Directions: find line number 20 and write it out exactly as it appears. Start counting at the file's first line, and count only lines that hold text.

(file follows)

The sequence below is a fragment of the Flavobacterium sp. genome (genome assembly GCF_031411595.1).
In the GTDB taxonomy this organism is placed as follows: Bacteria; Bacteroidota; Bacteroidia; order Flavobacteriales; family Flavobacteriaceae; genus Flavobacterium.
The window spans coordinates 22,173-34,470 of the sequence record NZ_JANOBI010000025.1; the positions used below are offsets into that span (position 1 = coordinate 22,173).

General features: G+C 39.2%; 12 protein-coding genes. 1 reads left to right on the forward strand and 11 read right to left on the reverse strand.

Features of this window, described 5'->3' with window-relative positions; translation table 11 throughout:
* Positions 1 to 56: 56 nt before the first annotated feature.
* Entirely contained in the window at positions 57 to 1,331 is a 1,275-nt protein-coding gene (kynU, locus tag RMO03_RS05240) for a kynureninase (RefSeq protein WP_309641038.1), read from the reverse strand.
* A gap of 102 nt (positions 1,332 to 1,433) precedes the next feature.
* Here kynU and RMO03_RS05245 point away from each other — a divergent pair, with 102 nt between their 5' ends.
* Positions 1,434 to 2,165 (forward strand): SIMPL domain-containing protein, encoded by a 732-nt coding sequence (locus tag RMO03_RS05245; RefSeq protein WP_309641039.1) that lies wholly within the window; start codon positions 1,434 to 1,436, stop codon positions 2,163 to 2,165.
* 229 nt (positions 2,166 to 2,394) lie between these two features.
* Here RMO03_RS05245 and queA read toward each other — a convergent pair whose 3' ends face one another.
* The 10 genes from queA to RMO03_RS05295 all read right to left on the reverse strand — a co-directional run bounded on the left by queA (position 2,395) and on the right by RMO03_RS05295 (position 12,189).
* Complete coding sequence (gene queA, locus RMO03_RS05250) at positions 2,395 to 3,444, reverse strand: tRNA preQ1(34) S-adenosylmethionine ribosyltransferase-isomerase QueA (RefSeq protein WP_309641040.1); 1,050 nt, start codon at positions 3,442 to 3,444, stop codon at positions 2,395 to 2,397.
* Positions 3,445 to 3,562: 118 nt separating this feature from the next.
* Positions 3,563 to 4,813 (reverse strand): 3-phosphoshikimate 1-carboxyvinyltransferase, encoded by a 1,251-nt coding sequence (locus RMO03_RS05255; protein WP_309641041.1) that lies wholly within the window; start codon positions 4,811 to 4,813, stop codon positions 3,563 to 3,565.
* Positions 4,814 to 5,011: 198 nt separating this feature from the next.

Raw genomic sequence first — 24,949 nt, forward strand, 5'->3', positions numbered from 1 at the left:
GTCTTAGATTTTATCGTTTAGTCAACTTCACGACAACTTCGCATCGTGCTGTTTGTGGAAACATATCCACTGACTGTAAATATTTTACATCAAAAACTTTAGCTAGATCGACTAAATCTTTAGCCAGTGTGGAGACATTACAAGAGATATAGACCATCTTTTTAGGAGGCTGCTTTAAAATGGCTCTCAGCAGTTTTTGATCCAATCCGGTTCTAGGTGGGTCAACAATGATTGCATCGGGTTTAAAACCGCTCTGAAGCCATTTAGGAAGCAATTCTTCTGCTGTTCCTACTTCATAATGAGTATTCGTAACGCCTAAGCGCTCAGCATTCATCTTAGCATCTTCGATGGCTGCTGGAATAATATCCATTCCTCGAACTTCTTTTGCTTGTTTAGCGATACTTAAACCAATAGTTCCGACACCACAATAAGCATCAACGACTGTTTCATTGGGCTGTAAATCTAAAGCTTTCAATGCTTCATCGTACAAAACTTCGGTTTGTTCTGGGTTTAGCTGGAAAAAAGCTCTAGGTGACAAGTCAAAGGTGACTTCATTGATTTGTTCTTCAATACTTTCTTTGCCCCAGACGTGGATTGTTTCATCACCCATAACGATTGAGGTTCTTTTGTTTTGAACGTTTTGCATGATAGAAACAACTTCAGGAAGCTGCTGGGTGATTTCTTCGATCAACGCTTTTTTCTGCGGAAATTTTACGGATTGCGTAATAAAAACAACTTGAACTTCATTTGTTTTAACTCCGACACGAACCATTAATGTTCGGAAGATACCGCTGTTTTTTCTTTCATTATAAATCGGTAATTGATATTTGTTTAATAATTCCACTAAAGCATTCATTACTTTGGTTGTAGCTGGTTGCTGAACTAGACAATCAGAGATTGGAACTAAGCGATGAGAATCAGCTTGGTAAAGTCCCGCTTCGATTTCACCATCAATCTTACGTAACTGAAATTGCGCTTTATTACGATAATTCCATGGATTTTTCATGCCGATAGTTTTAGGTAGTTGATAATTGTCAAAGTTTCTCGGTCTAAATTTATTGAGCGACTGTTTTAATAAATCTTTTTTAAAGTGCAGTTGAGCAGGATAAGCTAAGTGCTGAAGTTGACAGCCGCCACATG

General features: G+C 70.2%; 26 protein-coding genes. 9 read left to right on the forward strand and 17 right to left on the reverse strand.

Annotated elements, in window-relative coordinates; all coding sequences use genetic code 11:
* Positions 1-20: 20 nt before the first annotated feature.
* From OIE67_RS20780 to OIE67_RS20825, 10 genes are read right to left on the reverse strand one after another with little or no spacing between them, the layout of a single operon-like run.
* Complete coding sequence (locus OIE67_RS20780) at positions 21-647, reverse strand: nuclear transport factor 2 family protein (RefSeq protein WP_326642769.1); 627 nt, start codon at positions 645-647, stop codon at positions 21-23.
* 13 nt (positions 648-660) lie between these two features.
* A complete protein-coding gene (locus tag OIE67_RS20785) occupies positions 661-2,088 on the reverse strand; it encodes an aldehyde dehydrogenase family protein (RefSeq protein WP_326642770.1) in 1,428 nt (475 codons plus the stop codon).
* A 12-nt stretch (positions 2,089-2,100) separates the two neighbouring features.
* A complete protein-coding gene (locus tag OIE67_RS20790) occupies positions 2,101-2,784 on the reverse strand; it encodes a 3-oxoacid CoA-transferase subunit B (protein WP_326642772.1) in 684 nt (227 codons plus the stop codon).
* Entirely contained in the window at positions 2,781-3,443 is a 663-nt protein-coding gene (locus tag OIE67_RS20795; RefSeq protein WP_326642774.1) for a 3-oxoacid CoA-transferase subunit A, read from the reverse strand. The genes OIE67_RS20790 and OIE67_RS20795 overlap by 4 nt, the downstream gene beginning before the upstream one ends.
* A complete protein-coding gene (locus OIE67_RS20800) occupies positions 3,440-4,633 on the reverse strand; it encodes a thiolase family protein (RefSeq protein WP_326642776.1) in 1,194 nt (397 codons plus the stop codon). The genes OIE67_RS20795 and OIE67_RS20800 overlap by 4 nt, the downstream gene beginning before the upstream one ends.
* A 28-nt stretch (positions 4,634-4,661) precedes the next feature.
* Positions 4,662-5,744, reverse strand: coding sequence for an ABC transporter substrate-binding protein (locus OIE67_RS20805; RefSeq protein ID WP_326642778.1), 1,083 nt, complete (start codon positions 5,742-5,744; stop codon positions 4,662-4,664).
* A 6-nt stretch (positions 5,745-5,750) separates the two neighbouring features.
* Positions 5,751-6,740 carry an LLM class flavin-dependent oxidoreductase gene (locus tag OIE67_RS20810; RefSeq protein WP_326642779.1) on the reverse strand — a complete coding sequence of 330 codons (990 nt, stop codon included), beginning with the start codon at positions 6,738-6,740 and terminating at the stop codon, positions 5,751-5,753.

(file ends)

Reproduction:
General features: G+C 70.2%; 26 protein-coding genes. 9 read left to right on the forward strand and 17 right to left on the reverse strand.